Reading and Writing Around the Web for 7/19

Welcome to another edition of Reading and Writing Around the Web.

Every day I scour my Facebook feed for interesting articles and tips related to reading and writing. Some of these articles are too good to keep to myself, so I’m sharing my finds here. Bookmark the ones you like, read and discard the rest. And if you see something you’d like to share on the craft, by all means add it to the comments section below.

For those of you contemplating self-publishing your work, here’s some interesting things to consider before you do. Both come from author Derek Haines:

The rush to publish (or better yet, why not to rush!)

An essential list every author should read

Jane Friedman’s website included a couple of posts about SELF-e, a business that helps self-published authors distribute their electronic books to libraries. Unfortunately, authors can’t yet reap any monetary rewards from the program.

Another way to help promote buzz around your book is jump on the Pinterest bandwagon. Here’s how.

And now, for something completely different (to coin a phrase), here are a couple of humorous bedtime stories to enjoy (one for you and one for your little ones):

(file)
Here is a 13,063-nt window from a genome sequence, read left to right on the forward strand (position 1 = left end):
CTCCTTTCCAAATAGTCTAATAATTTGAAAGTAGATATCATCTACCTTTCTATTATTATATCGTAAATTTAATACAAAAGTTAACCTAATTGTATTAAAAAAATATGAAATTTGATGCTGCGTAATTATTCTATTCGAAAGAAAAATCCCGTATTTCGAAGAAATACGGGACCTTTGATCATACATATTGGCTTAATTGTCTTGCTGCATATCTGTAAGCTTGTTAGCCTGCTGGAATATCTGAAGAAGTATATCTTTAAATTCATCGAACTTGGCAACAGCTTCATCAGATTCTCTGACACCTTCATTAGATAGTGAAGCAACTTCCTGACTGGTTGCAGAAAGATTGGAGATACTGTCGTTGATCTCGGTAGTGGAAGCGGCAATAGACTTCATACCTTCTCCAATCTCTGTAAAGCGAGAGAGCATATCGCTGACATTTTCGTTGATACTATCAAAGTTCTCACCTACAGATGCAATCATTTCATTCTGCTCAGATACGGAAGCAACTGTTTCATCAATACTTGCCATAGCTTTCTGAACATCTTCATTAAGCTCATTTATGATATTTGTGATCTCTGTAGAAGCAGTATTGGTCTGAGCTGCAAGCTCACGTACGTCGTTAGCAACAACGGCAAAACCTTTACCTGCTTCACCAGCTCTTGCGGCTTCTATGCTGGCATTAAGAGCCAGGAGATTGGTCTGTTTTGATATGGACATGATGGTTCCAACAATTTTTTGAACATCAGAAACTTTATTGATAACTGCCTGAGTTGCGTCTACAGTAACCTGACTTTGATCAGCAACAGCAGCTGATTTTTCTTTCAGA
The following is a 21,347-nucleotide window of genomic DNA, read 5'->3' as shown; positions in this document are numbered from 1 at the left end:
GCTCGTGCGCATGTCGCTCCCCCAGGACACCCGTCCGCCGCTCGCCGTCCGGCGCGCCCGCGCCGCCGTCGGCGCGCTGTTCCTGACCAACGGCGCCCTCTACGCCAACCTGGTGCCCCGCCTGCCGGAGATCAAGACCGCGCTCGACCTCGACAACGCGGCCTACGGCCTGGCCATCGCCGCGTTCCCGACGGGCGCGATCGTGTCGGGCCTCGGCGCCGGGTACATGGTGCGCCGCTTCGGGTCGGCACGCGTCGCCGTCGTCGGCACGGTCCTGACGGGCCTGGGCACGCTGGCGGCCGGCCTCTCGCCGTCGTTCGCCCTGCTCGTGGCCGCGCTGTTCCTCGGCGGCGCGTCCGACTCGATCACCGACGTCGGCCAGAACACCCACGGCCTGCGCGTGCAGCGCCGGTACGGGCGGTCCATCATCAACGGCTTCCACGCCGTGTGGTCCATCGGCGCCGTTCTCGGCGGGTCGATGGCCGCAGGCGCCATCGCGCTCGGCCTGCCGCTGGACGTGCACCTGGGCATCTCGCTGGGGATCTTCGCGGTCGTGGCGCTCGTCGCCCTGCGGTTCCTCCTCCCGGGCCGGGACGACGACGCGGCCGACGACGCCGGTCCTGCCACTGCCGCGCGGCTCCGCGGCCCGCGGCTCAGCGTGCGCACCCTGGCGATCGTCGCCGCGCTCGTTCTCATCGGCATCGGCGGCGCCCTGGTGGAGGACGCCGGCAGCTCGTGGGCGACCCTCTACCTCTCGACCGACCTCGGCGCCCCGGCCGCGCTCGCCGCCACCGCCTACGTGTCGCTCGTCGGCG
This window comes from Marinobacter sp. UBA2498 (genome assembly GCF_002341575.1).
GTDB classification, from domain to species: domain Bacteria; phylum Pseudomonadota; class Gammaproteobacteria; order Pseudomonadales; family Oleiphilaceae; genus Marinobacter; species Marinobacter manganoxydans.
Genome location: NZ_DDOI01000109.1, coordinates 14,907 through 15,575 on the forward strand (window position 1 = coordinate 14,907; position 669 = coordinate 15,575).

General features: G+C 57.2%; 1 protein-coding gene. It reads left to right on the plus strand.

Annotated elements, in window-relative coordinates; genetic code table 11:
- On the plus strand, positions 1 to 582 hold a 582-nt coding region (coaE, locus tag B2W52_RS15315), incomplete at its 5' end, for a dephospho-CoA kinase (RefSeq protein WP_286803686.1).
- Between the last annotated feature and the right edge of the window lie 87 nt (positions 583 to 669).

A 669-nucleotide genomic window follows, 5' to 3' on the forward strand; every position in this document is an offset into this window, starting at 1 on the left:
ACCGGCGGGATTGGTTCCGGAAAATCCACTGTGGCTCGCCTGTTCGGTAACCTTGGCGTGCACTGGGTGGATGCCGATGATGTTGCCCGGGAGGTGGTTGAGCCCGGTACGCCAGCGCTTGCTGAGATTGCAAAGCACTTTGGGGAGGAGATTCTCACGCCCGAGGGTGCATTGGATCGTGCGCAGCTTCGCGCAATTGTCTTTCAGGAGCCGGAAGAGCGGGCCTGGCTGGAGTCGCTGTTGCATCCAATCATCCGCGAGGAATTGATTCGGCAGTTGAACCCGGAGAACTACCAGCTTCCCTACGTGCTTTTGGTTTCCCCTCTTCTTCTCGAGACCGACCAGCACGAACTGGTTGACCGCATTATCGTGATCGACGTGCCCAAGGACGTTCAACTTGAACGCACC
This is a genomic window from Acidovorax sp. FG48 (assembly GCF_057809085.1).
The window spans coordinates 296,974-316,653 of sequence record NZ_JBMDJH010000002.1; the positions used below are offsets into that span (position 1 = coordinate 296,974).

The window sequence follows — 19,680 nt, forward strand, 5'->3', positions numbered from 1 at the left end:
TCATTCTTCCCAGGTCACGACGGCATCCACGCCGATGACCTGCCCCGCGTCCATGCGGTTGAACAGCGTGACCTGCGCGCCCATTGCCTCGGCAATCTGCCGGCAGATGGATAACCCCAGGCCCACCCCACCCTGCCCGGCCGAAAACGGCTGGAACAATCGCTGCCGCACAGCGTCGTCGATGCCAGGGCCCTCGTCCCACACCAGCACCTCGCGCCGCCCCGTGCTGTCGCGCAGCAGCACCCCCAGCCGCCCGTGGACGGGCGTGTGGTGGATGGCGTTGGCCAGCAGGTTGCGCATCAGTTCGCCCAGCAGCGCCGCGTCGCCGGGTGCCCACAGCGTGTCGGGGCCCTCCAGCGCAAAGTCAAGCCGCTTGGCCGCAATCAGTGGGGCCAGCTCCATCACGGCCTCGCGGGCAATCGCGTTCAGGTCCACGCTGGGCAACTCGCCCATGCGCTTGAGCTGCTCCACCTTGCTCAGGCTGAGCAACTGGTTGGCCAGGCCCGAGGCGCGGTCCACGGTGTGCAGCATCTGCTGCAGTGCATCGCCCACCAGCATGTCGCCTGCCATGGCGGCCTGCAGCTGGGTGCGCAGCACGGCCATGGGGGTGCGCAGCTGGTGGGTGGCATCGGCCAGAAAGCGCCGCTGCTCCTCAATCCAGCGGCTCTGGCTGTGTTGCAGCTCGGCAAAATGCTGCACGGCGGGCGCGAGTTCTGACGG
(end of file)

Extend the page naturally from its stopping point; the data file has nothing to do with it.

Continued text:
B.J. Novak’s The Book With No Pictures (all-ages)

Gwar’s Oderus Urungus reads Goodnight Moon (WARNING: adults only!)

If you adult readers still can’t sleep after viewing that last one, this one probably won’t help either (sorry):

The true story behind A Nightmare on Elm Street

You may be thinking about screaming right now. Before you do, here’s what scientists now know about screams.

Good night, all!




Rejected, but not dejected

I’ve been rejected.

Fortunately, I’m not overly dejected by the news. I wasn’t really that thrilled by my entry in the latest Writer’s Digest Short Short Story Competition, so why should the judges be? It’s a good story, I have no doubt of that, but I didn’t feel like it was my best effort. I rushed just to get it submitted. And in a sea of 6,000 entries, with only 25 winners, good just doesn’t cut it. It’s got to be the best.

With the contest period over, I’ve got a chance to revisit the story and revise it. I’ll probably take it to my writers group for its feedback as well to give it more of a fighting chance.

My Adventures in Writing continue …